Perhaps the strongest testament to the impact Wayne State’s Community Health Pipeline has on Detroit can be found in the city’s high schools. Open to all students in grades nine through 12, the Community Health Pipeline reaches more than 4,500 youths in seven high schools across the city each year, schooling them on farming and healthy eating in an effort to fortify the local food landscape.
“We’re trying to build health leaders who will take on health disparities,” said Noel Kulik, Ph.D., CHES, director of the Community Health Pipeline, which will sponsor the youth-led Detroit Food Summit in the Wayne State Student Center Ballroom on Oct. 19. “The Pipeline emphasizes the importance of working in your own neighborhood.”
With the October summit looming — the Pipeline has invited more than 400 Detroit high school students to campus for a daylong conference filled with lectures from peers and nutrition-industry professionals — organizers are ardently hailing the growing influence the program is having in the city as it moves into its third year.
Alongside students from the city-run Grow Detroit’s Young Talent program, Community Health Pipeline participants receive training through apprenticeships and gain real-world nutrition education by working with one of 19 groups that partner with the Pipeline. Partner organizations provide training in farm setup, food handling, community outreach and more.
“Students who have participated in the Community Health Pipeline project have significantly increased their nutrition knowledge and fruit and vegetable consumption,” said Kulik, who is an assistant professor in the WSU College of Education’s Department of Kinesiology, Health and Sport Studies.
The Pipeline is divided into five pillars, each one building on the previous. Together these pillars generate youth who are socially conscious, ready for college and have leadership skills. While every student may not complete the breadth of the program, the Pipeline aims to educate each one about the nutritional opportunities available to them.
The first pillar focuses on nutrition education, offering lessons on proper diet and activities such as food tastings of products from locally grown farms. Pillar two is centered on experience as students get outside the classroom to tour farmers markets and local farms. Pillar three promotes hands-on experience through apprenticeships. Pillar four focuses on leadership, driving students to develop health programming and skills related to farm entrepreneurship. And pillar five incorporates college readiness: Students learn more about an academic path in community health as well as career opportunities, finding out how a degree and training in nutrition and food can impact food access in their community.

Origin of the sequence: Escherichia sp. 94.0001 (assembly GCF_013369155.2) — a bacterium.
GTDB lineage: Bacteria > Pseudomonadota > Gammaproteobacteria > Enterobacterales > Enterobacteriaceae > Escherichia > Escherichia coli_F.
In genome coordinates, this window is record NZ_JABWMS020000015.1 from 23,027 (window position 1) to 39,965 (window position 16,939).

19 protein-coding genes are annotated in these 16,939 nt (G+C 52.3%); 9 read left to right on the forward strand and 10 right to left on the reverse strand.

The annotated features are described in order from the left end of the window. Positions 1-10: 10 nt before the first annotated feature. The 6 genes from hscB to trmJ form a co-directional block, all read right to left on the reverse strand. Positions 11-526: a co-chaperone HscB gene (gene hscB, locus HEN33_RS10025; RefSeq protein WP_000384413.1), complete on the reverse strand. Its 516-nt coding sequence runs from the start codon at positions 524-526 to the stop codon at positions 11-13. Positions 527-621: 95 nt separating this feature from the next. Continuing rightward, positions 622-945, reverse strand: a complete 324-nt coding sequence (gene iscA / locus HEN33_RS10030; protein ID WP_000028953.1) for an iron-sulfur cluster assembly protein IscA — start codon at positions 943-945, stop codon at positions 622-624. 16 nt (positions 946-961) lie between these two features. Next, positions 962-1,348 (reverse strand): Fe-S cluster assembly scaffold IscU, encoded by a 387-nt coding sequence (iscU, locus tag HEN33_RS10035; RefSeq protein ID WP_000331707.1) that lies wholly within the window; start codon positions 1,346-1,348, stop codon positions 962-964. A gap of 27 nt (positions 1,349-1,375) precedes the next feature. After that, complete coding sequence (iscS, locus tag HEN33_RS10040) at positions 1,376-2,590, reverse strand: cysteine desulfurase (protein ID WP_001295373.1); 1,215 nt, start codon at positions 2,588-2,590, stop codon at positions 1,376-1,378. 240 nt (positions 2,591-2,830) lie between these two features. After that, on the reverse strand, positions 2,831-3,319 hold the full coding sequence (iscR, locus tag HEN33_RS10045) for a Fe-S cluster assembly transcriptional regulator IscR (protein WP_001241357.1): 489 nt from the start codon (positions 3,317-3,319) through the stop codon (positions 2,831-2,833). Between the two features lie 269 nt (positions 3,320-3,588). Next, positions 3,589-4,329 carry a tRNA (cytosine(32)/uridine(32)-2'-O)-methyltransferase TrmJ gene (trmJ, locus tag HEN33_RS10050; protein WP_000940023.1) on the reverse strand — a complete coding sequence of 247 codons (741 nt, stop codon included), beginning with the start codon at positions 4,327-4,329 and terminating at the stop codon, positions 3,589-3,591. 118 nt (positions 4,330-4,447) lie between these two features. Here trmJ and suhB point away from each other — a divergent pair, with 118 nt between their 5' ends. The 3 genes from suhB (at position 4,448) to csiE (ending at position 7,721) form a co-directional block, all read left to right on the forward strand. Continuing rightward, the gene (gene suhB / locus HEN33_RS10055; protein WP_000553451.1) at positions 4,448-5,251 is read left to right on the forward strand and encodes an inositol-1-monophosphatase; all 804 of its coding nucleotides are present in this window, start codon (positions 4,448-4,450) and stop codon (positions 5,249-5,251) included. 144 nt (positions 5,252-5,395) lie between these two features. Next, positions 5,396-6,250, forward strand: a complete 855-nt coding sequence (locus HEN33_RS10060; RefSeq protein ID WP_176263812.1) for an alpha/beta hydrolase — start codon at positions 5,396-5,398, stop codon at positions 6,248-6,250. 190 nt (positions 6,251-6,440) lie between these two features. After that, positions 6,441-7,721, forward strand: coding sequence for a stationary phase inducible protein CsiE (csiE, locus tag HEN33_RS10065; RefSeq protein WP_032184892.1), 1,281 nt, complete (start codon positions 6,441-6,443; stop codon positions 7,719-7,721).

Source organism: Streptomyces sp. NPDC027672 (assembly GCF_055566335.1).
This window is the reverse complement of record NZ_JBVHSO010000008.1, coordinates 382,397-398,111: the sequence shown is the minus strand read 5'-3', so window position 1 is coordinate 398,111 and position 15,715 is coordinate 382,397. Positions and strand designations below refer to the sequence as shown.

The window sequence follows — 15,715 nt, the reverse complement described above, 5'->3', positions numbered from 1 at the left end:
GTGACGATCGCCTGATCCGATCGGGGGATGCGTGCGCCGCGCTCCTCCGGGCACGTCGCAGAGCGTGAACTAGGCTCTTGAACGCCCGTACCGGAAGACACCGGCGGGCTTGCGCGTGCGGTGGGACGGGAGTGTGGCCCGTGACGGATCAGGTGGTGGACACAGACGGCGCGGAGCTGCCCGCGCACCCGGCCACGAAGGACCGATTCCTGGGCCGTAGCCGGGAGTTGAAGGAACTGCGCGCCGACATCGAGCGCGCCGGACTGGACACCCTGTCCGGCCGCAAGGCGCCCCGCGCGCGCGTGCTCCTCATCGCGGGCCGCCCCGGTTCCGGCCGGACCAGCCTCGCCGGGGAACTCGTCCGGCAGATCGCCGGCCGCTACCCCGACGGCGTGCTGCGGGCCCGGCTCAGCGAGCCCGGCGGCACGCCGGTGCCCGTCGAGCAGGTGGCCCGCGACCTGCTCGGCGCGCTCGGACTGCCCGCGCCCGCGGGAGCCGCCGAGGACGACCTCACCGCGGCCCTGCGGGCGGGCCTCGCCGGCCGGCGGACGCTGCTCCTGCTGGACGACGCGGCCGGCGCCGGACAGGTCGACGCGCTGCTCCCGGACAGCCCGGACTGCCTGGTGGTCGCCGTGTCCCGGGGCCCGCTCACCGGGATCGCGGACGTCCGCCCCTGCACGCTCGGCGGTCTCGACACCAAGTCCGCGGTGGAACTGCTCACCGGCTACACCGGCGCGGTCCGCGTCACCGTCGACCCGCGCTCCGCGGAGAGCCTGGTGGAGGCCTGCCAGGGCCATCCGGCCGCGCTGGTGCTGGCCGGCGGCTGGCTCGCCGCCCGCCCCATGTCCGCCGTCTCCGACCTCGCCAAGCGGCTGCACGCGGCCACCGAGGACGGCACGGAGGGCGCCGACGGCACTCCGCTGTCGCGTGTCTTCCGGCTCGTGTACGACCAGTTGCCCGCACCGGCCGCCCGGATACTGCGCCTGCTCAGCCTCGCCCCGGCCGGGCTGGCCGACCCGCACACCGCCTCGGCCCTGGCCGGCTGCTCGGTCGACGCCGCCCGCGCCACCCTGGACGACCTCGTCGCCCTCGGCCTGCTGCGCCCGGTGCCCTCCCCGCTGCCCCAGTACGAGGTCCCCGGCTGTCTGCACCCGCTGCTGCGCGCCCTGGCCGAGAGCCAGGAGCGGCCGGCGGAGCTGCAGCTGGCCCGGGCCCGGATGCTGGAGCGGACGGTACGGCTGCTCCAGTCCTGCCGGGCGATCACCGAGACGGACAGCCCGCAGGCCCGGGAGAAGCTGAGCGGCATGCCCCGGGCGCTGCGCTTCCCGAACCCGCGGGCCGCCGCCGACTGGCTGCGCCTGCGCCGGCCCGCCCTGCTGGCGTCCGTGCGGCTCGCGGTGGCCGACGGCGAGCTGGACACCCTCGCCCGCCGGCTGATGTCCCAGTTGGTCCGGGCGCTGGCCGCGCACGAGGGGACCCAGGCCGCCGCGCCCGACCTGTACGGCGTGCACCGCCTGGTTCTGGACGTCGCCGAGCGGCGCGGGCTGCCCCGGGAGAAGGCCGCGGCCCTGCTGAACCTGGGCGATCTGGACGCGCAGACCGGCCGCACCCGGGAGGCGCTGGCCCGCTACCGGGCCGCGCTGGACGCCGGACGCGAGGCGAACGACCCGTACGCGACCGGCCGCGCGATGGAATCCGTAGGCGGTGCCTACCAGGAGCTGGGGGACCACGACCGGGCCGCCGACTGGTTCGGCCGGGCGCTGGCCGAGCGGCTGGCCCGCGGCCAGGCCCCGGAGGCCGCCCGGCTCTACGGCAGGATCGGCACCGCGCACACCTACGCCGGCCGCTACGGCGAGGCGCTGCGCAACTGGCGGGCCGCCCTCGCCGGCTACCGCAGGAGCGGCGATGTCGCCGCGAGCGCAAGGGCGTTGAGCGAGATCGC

“Over 200 youth have been placed in 22 local food-related organizations for paid summer apprenticeships,” said Kulik. “Almost 100 youth have participated in our college and career readiness experience from 2017 to 2018.”
Completion of the apprenticeship allows students the opportunity to take advantage of leadership opportunities, like working for Wayne State’s Farmers Market. This past summer, twin sisters Tranise and Tranisea Chancellor did exactly that.
“Working with the Farmers Market was educational,” said Tranisea. “It gave me a chance to work on my teamwork and communication skills, but what I liked most was passing out samples. I got to meet people and tell them facts about what they were eating.”
Now those efforts will continue with the Detroit Food Summit.
Said Kulik, “We are thrilled with our partnerships and that the program continues to get youth, families, organizations, and communities engaged and invested in food systems work.”
The Community Health Pipeline is supported by a grant from the Michigan Health Endowment Fund. The Michigan Health Endowment Fund works to improve the health and wellness of Michigan residents and reduce the cost of healthcare, with a special focus on children and seniors. More information about the Health Fund can be found at mihealthfund.org/.